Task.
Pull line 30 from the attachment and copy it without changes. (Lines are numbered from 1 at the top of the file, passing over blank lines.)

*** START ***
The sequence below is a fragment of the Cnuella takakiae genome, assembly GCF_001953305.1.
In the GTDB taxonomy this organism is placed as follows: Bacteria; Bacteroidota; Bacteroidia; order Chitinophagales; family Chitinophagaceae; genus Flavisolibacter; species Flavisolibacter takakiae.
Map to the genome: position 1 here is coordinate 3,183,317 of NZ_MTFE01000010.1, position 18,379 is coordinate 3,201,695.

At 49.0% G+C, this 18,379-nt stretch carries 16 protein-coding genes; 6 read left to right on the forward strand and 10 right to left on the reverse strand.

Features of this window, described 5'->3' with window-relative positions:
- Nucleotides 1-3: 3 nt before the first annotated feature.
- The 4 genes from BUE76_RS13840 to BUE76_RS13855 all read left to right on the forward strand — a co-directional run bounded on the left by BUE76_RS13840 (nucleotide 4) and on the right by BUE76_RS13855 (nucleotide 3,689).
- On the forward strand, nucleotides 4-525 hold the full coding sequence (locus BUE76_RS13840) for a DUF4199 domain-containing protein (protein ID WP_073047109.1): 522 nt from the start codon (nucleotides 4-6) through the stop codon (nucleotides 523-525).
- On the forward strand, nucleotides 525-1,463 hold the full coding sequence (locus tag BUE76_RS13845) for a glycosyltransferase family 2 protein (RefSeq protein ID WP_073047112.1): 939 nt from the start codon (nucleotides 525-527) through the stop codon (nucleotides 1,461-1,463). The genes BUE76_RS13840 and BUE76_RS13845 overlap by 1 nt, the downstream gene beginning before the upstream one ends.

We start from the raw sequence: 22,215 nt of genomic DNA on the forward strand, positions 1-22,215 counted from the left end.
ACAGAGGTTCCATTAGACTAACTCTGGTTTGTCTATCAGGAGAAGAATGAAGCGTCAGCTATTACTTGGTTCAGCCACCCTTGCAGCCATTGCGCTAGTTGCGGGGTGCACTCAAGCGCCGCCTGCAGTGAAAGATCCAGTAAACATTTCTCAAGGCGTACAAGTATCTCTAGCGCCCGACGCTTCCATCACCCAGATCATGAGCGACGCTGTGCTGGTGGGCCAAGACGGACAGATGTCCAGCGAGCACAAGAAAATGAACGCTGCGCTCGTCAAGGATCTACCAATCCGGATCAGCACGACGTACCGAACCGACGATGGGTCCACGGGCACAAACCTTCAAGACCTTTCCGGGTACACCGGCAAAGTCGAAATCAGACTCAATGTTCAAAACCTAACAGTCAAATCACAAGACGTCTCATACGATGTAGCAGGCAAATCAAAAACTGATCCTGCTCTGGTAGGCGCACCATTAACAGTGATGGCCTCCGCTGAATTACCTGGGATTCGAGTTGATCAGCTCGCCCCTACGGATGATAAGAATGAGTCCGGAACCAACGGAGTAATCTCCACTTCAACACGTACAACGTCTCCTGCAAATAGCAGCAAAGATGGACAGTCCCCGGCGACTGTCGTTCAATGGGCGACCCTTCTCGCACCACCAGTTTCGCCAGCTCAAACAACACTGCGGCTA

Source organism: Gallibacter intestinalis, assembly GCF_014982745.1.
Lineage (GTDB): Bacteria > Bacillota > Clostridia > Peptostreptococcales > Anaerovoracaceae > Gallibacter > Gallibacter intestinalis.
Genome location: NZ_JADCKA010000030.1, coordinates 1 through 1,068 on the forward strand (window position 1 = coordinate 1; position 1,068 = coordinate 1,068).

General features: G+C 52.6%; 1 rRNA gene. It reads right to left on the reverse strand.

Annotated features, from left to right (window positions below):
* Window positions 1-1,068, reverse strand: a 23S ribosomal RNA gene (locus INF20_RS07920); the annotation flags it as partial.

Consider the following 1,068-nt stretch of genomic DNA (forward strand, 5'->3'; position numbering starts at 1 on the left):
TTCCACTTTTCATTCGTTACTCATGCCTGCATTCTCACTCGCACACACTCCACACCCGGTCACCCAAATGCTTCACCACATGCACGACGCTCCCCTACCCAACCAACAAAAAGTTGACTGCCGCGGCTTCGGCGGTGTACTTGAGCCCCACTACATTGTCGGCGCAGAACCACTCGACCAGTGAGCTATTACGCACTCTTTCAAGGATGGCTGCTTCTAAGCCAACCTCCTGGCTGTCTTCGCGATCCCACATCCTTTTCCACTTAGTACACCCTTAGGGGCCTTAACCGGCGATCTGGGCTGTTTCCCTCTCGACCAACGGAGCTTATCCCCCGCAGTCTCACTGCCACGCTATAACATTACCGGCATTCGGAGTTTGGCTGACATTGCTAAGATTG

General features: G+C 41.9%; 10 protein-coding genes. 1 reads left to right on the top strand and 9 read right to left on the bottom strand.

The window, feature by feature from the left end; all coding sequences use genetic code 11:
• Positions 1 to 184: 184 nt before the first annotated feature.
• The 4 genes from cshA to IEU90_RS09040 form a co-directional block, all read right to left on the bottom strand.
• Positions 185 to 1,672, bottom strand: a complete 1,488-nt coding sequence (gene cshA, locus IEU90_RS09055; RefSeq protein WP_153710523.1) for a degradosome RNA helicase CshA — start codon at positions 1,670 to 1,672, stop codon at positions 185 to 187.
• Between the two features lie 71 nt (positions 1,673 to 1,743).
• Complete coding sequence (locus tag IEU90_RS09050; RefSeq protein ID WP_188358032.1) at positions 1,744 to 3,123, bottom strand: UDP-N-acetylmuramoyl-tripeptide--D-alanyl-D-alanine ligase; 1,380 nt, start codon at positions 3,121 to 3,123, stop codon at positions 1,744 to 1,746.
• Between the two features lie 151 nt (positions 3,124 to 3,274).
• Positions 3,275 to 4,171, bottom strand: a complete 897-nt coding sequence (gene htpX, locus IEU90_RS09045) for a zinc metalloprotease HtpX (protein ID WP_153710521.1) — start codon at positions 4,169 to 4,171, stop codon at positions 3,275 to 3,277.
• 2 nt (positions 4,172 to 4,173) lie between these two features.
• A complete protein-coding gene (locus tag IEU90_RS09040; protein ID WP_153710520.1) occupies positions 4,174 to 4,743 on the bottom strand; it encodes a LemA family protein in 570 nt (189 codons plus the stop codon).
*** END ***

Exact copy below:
• A complete protein-coding gene (locus tag IEU90_RS09040; protein ID WP_153710520.1) occupies positions 4,174 to 4,743 on the bottom strand; it encodes a LemA family protein in 570 nt (189 codons plus the stop codon).